On Turning 58

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I turn 58 this year, the same age Frances Bavier was the first season she played Aunt Bee in the 1960’s television show, The Andy Griffith Show. Thankfully, 58 no longer looks like it did back then, but, although it’s still two years away, I am already struggling with the thought of turning 60.

This is a new experience for me; I’ve had no problems whatsoever with any of the other decade markers. When I mentioned this struggle to my older brother, who has already passed this particular milestone, he smiled and said, “Yeah, that’s because 60 is old.” Thanks a lot for the encouragement.

In looking back over the years, I have to recognize some mile-markers in my life: I graduated from high school 40 years ago; I was married 39 years ago; my first child was born 37 years ago; I was divorced 28 years ago; my first grandchild was born 12 years ago; I became single again 9 years ago. Wow, my brother was right, I’m getting old; really old.

I am not alone; my entire generation, the baby boomers, are getting old with me. According to Wikipedia, baby boomers are people born during the demographic post–World War II baby boom approximately between the years 1946 and 1964.

“One feature of the boomers was that they tended to think of themselves as a special generation, very different from those that had come before. In the 1960s, as the relatively large numbers of young people became teenagers and young adults, they, and those around them, created a very specific rhetoric around their cohort, and the change they were bringing about. This rhetoric had an important impact in the self-perceptions of the boomers, as well as their tendency to define the world in terms of generations, which was a relatively new phenomenon. The baby boom has been described variously as a “shockwave” and as “the pig in the python.”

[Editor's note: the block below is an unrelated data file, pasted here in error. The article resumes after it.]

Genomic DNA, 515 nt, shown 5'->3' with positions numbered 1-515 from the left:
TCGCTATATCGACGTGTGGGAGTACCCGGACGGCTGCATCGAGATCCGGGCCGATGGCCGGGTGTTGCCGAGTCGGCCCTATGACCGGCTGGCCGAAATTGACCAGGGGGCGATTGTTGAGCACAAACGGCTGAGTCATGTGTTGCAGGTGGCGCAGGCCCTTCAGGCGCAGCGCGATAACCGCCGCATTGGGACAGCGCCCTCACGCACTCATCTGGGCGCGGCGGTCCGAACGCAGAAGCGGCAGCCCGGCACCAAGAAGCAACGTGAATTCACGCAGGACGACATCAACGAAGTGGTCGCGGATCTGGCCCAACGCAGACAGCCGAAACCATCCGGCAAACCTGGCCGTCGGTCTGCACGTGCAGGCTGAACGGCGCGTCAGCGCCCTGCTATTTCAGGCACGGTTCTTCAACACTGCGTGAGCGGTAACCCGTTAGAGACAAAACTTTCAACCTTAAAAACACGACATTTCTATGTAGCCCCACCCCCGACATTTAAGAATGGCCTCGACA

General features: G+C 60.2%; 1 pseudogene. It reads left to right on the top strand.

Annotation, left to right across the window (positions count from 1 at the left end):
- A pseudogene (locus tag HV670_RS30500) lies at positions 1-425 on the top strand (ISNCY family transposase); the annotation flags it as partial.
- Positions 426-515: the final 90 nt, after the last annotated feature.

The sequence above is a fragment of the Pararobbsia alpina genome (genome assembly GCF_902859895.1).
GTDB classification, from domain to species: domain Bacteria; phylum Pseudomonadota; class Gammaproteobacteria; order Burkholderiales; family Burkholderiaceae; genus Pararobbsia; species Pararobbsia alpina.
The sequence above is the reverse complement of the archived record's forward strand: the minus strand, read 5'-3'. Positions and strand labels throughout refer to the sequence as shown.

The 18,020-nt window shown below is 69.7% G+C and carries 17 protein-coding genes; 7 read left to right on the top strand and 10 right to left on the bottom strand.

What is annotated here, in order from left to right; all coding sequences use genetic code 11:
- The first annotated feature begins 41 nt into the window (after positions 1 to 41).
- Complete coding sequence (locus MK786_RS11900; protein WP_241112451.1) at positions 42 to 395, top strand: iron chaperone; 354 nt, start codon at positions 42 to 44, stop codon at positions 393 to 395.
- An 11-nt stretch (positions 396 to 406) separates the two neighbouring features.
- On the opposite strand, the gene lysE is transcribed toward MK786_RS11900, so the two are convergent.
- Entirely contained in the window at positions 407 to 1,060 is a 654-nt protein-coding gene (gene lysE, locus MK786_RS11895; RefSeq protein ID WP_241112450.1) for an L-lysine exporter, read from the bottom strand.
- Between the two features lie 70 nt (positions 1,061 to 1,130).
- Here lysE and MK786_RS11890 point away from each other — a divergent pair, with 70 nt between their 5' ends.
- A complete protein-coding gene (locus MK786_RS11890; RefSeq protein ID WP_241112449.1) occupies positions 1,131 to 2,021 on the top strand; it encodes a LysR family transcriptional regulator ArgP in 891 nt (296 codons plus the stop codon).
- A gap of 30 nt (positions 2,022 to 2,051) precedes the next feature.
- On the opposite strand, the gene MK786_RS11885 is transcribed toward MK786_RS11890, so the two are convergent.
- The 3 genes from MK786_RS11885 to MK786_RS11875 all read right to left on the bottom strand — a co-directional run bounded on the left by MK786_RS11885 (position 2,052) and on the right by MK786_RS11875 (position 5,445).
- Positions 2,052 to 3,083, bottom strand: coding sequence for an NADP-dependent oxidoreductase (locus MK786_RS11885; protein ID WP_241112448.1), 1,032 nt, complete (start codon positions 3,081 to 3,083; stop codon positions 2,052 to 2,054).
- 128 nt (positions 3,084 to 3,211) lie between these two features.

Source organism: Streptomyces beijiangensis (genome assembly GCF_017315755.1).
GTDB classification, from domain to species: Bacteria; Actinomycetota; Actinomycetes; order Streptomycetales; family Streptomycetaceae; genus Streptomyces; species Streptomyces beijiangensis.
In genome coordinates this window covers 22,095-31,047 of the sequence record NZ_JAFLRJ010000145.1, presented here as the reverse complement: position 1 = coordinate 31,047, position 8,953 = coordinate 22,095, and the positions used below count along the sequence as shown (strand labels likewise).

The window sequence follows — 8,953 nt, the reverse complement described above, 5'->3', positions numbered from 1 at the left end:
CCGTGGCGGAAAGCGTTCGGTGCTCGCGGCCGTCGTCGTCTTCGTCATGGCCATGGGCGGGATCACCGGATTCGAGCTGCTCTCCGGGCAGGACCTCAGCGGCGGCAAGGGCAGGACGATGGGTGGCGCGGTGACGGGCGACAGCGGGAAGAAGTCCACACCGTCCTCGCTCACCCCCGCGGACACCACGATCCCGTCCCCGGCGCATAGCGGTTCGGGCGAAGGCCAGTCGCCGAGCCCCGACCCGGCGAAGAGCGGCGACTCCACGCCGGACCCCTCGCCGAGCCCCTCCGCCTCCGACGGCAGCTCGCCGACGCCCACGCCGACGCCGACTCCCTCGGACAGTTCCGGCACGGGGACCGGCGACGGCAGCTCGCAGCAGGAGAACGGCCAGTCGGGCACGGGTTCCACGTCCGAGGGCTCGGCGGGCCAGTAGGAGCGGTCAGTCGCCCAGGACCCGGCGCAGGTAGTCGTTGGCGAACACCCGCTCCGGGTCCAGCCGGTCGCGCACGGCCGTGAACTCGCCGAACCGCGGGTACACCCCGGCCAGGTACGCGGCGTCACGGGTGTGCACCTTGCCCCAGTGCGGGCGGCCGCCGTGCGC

As we should have expected though, time marches forward and we’re no longer the hip, young, rebellious generation who was going to change the world. We are rapidly becoming the senior citizens of the world. It is amazing to realize there are people who were born in the same decade as me who are retiring and collecting social security. How could this be?

My birthdays tend to make me reflective. I have put a lot of effort into learning to live in the moment. However, there are certain times in your life when it’s okay to look back on your life. What are the things I would do differently if I had it all to do over?

  • I would try to be more patient; I have a lot of natural talent in a lot of areas, but patience is not a natural state of mind for me. I snapped, crackled and popped a lot more through the years than I like to remember. I was funny in my impatience and my girls have a lot of memorable sayings in their repertoire as a result, but I would’ve been a better parent if I was less hilarious and more patient.
  • I wouldn’t have been in such a hurry for the kids to grow up. When I remember back to the years that my girls were growing up all I can remember is a blur of activity. I spent way too much time trying to hurry them through their days and years in the misguided hope it (they) would get easier with time. I should’ve spent more time sitting back and enjoying where they were on any given day. Except the days they all had PMS; those days couldn’t go by fast enough.